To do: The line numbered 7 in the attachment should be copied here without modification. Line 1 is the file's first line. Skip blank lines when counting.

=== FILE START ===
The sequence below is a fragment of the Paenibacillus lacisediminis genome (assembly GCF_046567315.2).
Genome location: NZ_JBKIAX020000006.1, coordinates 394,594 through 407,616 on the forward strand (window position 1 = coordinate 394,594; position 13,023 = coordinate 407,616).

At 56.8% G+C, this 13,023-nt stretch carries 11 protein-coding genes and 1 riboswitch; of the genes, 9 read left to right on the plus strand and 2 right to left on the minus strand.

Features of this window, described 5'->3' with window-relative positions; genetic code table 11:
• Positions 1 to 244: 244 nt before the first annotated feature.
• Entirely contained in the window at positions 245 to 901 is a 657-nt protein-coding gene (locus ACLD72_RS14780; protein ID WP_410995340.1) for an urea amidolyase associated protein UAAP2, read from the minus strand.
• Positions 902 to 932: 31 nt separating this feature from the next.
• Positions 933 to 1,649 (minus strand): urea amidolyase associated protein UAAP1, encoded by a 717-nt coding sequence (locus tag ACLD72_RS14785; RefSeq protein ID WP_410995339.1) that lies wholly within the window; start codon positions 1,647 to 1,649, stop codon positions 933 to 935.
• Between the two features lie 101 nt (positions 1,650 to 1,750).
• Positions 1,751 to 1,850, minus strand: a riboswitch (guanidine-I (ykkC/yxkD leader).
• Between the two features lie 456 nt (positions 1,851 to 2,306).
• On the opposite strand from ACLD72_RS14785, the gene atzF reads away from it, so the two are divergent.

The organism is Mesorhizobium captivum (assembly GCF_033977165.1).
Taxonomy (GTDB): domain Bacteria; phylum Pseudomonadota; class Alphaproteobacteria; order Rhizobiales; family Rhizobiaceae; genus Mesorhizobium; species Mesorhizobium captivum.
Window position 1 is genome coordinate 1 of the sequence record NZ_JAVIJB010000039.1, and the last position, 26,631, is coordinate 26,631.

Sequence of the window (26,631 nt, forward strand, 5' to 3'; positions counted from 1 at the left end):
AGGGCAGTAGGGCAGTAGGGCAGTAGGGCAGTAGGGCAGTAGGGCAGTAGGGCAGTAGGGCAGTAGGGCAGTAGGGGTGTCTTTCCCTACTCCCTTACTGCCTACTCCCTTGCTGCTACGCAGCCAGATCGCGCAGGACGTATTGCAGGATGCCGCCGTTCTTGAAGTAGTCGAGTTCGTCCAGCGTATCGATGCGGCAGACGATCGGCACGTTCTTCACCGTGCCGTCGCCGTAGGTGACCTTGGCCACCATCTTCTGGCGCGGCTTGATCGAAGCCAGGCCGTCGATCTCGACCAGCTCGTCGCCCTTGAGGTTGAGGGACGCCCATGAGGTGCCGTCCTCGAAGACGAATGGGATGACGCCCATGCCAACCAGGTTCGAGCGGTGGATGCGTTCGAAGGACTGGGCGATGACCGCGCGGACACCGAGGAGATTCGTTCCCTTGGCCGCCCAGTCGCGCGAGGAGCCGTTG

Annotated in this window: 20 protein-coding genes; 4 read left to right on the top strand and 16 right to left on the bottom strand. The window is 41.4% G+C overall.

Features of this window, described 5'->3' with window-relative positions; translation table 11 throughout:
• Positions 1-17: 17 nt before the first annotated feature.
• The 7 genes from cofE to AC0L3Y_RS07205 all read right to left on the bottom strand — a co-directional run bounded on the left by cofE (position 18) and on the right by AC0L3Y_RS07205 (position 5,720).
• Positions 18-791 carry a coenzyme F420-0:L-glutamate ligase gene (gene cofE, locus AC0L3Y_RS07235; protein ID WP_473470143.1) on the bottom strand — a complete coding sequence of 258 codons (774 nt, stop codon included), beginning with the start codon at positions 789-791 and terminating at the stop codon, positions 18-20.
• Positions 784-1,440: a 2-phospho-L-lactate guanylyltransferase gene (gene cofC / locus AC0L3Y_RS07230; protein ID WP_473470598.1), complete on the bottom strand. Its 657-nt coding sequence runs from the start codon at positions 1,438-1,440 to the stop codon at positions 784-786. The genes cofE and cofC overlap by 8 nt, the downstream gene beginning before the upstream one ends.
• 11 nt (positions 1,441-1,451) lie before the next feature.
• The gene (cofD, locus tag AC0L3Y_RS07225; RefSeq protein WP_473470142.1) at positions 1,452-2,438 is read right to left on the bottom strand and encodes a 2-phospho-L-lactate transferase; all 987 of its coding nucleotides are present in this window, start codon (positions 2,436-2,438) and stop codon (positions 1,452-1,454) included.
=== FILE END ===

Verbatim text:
• Positions 902 to 932: 31 nt separating this feature from the next.